What Cases Use Expert Witnesses? Part Two
The types of experts that may be retained are as varied as the subjects that lawyers may litigate. Expert witnesses. The primary purpose of an expert witness is to provide knowledge and insight into a technical area that may not be readily known or understood by the average fact finder. The more complex that a legal matter is, the more likely one or more expert witnesses will be required to testify.
Expert testimony often addresses those facts which determine liability. As a result, expert witnesses may make or break a case. Lawyers must find an expert with more than an impressive resume – one who advances the case’s legal theory and fits within an attorney’s trial strategy, thus increasing the chances of a favorable outcome.
Medical experts include doctors, nurse practitioners, physical therapists, or any other medically trained professional. Medical experts typically testify in medical malpractice or personal injury cases when their area of expertise is directly related to the plaintiff’s injuries. Medical experts may also testify about the level of pain and suffering experienced, additional required surgeries, or whether the person will ever make a complete recovery. A medical expert may also discuss those limitations that an injured party may experience as the result of an injury. A forensic pathologist may testify as to cause and manner of death in homicide cases.
*Mental Health Experts
Many legal cases may address the mental health of one or more of the parties. For example, when considering whether someone was of sound mind when they changed their will, whether someone was criminally insane when they committed a criminal act, or whether someone’s competency has been restored sufficiently so that he or she may return to handling their financial affairs.
Parenting experts proffer expert testimony in many family law cases, including adoption, divorce, and the termination of parental rights. Parenting experts may actually spend time with parents and children to evaluate the home life offered by each parent and make recommendations to reflect the best interests of the children involved.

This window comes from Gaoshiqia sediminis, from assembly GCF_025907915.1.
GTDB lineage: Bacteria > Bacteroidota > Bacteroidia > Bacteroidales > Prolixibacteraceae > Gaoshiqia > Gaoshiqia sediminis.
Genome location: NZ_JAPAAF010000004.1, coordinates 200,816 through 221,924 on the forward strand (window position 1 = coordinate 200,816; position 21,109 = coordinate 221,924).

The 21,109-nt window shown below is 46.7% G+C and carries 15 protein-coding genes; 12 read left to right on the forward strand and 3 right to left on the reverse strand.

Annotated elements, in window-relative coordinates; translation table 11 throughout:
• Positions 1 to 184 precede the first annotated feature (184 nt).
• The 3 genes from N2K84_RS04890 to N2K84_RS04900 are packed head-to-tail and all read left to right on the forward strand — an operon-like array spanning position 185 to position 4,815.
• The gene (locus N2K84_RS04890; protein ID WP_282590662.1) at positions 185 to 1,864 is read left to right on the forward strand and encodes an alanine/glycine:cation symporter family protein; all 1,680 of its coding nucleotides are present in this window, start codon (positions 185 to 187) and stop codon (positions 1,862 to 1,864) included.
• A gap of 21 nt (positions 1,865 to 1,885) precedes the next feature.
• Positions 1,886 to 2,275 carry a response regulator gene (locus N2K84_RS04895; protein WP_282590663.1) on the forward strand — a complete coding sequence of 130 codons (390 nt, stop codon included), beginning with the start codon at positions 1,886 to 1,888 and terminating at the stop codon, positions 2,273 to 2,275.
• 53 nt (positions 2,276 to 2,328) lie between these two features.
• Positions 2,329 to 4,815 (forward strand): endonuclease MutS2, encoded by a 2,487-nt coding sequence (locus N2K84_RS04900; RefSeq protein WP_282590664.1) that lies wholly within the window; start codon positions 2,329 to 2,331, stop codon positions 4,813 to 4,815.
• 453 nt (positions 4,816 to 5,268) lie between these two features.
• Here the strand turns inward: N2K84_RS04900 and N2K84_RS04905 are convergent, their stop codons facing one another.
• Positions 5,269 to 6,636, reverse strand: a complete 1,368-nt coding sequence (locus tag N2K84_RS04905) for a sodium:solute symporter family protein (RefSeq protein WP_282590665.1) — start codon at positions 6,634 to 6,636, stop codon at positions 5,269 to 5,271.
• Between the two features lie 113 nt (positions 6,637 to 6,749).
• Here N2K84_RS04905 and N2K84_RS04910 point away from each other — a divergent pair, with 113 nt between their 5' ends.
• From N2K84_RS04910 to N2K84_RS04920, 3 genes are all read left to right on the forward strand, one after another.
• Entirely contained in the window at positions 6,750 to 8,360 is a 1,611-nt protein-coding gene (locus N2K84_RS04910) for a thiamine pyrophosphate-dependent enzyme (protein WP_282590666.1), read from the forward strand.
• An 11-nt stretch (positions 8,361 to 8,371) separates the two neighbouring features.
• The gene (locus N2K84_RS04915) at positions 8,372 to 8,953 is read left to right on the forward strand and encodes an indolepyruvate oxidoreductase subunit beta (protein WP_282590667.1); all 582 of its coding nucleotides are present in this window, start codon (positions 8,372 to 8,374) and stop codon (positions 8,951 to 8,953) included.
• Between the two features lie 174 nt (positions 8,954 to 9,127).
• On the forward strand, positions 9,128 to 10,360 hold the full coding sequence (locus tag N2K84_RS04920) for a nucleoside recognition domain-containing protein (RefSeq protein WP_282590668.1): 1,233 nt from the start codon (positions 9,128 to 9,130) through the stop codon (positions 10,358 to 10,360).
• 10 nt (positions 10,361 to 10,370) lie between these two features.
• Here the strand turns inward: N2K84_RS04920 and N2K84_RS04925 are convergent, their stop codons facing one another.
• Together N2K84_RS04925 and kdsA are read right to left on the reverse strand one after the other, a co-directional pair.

These experts are often used in cases involving white-collar crimes such as fraud. A securities expert may examine the evidence and the state of the market contemporaneously with the alleged conduct to determine the existence of intentional fraud. These experts may also assess whether a bank or other financial institution failed to meet fiduciary duties through some action or inaction.
Vocational experts offer opinions on whether someone is capable of returning to work and at what capacity. They may also testify about the extent of time required to train a person in a particular skill set or job so that they may maintain financial independence. This type of testimony may be used in personal injury cases to measure lost future wages. It may also be used in divorce cases to answer the question as to how long one spouse may require alimony or spousal maintenance.
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